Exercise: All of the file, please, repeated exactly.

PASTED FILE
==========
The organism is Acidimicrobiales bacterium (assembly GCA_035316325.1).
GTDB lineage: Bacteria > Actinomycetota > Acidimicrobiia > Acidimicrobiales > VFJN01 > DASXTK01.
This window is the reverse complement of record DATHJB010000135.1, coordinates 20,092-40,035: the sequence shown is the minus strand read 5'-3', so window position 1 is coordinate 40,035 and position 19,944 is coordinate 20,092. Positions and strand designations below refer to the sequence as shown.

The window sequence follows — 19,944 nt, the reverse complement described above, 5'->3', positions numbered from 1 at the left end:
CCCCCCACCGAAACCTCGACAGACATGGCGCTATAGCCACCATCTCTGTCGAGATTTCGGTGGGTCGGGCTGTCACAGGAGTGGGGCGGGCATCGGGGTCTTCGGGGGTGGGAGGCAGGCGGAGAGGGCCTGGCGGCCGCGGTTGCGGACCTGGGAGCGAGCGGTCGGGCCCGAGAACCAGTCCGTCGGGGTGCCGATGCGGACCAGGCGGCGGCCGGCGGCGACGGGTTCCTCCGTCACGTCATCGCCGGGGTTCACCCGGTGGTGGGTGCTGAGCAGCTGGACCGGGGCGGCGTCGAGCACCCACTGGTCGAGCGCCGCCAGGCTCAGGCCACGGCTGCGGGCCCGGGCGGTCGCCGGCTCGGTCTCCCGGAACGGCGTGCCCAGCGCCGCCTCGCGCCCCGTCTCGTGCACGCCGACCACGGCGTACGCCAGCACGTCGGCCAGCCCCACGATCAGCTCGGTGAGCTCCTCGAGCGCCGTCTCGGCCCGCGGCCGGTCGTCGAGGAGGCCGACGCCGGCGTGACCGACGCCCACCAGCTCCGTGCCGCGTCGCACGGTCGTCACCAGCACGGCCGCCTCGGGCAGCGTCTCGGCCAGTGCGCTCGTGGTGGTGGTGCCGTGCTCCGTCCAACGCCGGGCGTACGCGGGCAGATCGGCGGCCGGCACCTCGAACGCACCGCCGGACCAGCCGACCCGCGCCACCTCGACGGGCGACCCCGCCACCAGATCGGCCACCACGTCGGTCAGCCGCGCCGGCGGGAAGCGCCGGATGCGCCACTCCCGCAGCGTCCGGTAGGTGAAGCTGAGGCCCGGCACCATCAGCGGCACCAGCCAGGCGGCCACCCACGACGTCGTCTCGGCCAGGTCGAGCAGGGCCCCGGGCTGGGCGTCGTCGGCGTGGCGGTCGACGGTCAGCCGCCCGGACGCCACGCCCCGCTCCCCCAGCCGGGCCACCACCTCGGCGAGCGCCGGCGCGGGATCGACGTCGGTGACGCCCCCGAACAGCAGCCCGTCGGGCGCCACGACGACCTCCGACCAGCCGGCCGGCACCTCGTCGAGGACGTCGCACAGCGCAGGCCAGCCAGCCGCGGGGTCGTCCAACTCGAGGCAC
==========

The organism is Acidimicrobiales bacterium (assembly GCA_035316325.1).
GTDB lineage: Bacteria > Actinomycetota > Acidimicrobiia > Acidimicrobiales > VFJN01 > DASXTK01.
This window is the reverse complement of record DATHJB010000135.1, coordinates 20,092-40,035: the sequence shown is the minus strand read 5'-3', so window position 1 is coordinate 40,035 and position 19,944 is coordinate 20,092. Positions and strand designations below refer to the sequence as shown.

The window sequence follows — 19,944 nt, the reverse complement described above, 5'->3', positions numbered from 1 at the left end:
CCCCCCACCGAAACCTCGACAGACATGGCGCTATAGCCACCATCTCTGTCGAGATTTCGGTGGGTCGGGCTGTCACAGGAGTGGGGCGGGCATCGGGGTCTTCGGGGGTGGGAGGCAGGCGGAGAGGGCCTGGCGGCCGCGGTTGCGGACCTGGGAGCGAGCGGTCGGGCCCGAGAACCAGTCCGTCGGGGTGCCGATGCGGACCAGGCGGCGGCCGGCGGCGACGGGTTCCTCCGTCACGTCATCGCCGGGGTTCACCCGGTGGTGGGTGCTGAGCAGCTGGACCGGGGCGGCGTCGAGCACCCACTGGTCGAGCGCCGCCAGGCTCAGGCCACGGCTGCGGGCCCGGGCGGTCGCCGGCTCGGTCTCCCGGAACGGCGTGCCCAGCGCCGCCTCGCGCCCCGTCTCGTGCACGCCGACCACGGCGTACGCCAGCACGTCGGCCAGCCCCACGATCAGCTCGGTGAGCTCCTCGAGCGCCGTCTCGGCCCGCGGCCGGTCGTCGAGGAGGCCGACGCCGGCGTGACCGACGCCCACCAGCTCCGTGCCGCGTCGCACGGTCGTCACCAGCACGGCCGCCTCGGGCAGCGTCTCGGCCAGTGCGCTCGTGGTGGTGGTGCCGTGCTCCGTCCAACGCCGGGCGTACGCGGGCAGATCGGCGGCCGGCACCTCGAACGCACCGCCGGACCAGCCGACCCGCGCCACCTCGACGGGCGACCCCGCCACCAGATCGGCCACCACGTCGGTCAGCCGCGCCGGCGGGAAGCGCCGGATGCGCCACTCCCGCAGCGTCCGGTAGGTGAAGCTGAGGCCCGGCACCATCAGCGGCACCAGCCAGGCGGCCACCCACGACGTCGTCTCGGCCAGGTCGAGCAGGGCCCCGGGCTGGGCGTCGTCGGCGTGGCGGTCGACGGTCAGCCGCCCGGACGCCACGCCCCGCTCCCCCAGCCGGGCCACCACCTCGGCGAGCGCCGGCGCGGGATCGACGTCGGTGACGCCCCCGAACAGCAGCCCGTCGGGCGCCACGACGACCTCCGACCAGCCGGCCGGCACCTCGTCGAGGACGTCGCACAGCGCAGGCCAGCCAGCCGCGGGGTCGTCCAACTCGAGGCAC